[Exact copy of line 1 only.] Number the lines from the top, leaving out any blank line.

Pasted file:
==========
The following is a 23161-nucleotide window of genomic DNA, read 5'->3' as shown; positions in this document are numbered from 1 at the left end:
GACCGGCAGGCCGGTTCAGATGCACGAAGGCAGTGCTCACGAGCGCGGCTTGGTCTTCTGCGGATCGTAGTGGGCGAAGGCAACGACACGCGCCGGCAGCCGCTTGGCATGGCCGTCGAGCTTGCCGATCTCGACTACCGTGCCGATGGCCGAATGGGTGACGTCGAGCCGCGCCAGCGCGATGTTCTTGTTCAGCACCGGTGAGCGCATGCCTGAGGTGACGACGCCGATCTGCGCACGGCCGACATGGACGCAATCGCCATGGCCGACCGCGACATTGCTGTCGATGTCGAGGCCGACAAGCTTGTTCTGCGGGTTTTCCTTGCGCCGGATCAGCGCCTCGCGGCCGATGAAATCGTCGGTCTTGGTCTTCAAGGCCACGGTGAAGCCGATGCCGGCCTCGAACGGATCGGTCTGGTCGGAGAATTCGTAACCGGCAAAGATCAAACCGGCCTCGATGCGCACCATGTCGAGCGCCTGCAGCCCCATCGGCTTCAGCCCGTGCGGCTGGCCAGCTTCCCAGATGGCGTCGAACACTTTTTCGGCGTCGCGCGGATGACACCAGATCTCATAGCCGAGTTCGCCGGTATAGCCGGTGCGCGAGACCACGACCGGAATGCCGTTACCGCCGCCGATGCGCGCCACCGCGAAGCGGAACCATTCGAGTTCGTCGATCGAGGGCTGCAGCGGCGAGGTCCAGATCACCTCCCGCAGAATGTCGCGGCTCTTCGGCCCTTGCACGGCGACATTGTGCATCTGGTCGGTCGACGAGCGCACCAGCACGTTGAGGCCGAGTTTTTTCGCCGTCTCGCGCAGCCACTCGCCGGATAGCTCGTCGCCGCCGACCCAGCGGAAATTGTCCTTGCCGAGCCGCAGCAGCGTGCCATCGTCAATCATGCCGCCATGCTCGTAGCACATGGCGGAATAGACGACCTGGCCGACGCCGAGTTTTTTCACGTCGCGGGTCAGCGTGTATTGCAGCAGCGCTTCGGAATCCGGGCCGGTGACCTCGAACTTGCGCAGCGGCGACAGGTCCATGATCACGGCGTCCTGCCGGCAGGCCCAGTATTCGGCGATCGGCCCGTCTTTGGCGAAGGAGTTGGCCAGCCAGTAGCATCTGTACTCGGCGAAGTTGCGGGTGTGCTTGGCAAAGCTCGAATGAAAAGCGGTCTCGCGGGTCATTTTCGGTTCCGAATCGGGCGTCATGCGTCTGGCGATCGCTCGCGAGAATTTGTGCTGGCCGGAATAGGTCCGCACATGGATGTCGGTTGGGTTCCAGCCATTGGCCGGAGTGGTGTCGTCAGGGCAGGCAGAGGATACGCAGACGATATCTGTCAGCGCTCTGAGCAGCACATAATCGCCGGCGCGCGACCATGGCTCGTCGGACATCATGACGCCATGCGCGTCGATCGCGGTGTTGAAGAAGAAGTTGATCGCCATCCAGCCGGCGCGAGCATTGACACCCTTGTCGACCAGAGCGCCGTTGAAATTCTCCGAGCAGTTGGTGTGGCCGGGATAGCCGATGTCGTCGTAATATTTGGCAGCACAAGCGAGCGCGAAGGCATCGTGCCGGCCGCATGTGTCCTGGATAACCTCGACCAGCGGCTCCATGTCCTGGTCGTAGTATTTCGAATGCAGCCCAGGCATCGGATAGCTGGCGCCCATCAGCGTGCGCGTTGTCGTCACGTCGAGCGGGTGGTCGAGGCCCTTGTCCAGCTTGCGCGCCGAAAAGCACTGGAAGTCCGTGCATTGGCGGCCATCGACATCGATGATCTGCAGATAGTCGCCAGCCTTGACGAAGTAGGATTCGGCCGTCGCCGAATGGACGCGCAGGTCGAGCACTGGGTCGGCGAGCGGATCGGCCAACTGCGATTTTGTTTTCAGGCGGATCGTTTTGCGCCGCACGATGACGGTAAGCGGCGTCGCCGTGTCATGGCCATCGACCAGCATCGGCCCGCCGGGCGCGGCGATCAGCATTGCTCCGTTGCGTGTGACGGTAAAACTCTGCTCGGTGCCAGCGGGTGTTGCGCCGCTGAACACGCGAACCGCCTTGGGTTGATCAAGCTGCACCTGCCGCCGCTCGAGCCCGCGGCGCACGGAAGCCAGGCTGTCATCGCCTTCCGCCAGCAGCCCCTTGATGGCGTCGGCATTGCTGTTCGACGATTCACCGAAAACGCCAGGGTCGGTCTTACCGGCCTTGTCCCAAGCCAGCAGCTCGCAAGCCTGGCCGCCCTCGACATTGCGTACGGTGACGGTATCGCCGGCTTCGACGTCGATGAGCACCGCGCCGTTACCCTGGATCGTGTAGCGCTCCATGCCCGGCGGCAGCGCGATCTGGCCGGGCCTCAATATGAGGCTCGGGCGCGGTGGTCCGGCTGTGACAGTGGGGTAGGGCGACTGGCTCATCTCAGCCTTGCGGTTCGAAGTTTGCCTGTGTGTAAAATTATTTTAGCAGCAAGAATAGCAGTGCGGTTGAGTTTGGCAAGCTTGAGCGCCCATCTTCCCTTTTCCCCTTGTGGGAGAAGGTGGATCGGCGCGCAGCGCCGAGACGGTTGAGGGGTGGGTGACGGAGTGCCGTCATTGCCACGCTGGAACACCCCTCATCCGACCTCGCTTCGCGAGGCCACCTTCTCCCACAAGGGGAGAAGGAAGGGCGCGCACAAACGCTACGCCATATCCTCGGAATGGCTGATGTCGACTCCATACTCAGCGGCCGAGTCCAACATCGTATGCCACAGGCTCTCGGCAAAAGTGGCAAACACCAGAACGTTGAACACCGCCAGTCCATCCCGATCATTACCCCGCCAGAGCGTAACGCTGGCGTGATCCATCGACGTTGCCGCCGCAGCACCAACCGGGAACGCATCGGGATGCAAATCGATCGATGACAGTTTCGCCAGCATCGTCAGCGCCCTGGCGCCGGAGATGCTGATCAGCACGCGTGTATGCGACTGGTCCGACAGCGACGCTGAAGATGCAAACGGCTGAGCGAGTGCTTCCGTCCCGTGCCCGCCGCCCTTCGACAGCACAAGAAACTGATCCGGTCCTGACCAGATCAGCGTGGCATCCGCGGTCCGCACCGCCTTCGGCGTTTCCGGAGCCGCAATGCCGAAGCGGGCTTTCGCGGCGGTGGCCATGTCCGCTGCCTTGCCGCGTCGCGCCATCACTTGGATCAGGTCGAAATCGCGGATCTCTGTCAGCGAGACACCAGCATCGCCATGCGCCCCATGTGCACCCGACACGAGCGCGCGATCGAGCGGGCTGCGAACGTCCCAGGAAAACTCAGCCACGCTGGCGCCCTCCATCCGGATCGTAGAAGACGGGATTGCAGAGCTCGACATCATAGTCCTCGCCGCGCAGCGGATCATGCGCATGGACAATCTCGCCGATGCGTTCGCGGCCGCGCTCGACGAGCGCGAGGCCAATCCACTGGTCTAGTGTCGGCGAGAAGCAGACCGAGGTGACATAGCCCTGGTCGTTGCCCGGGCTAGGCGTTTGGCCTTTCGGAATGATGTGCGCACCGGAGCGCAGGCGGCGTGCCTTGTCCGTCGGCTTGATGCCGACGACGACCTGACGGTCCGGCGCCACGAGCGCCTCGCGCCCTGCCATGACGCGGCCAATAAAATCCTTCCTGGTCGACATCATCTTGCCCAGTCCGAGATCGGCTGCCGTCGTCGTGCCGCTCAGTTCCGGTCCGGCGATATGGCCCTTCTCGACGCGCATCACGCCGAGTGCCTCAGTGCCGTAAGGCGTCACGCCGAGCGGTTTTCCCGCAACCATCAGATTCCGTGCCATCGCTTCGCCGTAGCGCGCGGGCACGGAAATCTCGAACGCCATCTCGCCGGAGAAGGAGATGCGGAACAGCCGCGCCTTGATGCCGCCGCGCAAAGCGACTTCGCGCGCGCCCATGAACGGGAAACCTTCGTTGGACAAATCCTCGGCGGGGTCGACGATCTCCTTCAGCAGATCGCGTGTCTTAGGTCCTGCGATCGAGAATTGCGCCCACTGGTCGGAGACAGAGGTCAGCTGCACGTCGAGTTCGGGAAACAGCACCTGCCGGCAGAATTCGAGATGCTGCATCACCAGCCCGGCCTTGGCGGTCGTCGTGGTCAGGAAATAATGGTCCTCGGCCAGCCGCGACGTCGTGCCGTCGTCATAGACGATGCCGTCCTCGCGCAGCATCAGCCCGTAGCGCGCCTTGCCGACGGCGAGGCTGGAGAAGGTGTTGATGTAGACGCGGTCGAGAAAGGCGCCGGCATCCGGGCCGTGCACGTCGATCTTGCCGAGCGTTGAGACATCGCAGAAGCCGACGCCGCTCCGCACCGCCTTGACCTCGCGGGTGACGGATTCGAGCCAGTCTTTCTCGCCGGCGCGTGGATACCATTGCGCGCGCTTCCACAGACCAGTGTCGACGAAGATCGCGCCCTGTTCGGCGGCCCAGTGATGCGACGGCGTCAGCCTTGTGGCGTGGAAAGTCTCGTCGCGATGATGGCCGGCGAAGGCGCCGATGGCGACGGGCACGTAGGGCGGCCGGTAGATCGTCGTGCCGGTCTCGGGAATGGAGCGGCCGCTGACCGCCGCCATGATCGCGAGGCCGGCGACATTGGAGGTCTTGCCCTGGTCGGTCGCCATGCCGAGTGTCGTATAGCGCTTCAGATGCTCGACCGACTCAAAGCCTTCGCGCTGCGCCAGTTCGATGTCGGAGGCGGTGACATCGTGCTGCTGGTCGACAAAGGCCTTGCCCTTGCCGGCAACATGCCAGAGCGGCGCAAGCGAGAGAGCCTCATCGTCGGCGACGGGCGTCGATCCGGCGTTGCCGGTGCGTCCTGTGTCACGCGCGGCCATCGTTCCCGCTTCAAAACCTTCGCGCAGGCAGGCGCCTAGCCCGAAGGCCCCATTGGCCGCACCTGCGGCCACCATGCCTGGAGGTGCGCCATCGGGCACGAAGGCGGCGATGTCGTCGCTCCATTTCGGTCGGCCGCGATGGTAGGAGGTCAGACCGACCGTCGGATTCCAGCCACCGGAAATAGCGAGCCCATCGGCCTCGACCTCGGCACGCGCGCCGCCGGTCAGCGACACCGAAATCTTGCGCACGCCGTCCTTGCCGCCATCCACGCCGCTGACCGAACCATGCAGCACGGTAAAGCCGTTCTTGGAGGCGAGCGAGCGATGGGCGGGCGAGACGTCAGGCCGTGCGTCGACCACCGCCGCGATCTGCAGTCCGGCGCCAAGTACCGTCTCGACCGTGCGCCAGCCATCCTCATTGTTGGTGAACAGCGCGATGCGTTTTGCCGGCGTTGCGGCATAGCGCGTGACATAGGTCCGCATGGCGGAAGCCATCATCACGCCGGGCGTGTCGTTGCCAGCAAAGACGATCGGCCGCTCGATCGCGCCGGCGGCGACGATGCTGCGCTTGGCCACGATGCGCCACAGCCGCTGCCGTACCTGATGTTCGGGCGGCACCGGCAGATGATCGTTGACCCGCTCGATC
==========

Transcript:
The following is a 23161-nucleotide window of genomic DNA, read 5'->3' as shown; positions in this document are numbered from 1 at the left end: